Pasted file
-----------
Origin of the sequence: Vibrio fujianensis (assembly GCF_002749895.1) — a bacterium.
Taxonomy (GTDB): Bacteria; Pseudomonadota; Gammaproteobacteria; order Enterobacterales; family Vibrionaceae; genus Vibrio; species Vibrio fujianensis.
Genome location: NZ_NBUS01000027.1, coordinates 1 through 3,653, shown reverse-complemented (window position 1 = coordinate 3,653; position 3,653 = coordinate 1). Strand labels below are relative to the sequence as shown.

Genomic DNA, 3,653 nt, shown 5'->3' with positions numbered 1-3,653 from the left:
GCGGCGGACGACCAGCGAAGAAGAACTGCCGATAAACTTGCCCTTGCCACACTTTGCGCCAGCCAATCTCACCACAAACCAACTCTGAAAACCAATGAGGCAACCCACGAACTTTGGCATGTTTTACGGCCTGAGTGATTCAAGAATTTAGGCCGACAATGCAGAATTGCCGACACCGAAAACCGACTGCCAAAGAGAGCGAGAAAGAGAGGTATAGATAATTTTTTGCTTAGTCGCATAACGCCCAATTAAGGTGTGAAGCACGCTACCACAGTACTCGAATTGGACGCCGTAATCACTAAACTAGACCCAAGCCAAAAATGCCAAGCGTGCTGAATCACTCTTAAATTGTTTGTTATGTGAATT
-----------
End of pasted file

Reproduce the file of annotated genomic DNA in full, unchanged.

Origin of the sequence: Vibrio fujianensis (assembly GCF_002749895.1) — a bacterium.
Taxonomy (GTDB): Bacteria; Pseudomonadota; Gammaproteobacteria; order Enterobacterales; family Vibrionaceae; genus Vibrio; species Vibrio fujianensis.
Genome location: NZ_NBUS01000027.1, coordinates 1 through 3,653, shown reverse-complemented (window position 1 = coordinate 3,653; position 3,653 = coordinate 1). Strand labels below are relative to the sequence as shown.

Genomic DNA, 3,653 nt, shown 5'->3' with positions numbered 1-3,653 from the left:
GCGGCGGACGACCAGCGAAGAAGAACTGCCGATAAACTTGCCCTTGCCACACTTTGCGCCAGCCAATCTCACCACAAACCAACTCTGAAAACCAATGAGGCAACCCACGAACTTTGGCATGTTTTACGGCCTGAGTGATTCAAGAATTTAGGCCGACAATGCAGAATTGCCGACACCGAAAACCGACTGCCAAAGAGAGCGAGAAAGAGAGGTATAGATAATTTTTTGCTTAGTCGCATAACGCCCAATTAAGGTGTGAAGCACGCTACCACAGTACTCGAATTGGACGCCGTAATCACTAAACTAGACCCAAGCCAAAAATGCCAAGCGTGCTGAATCACTCTTAAATTGTTTGTTATGTGAATT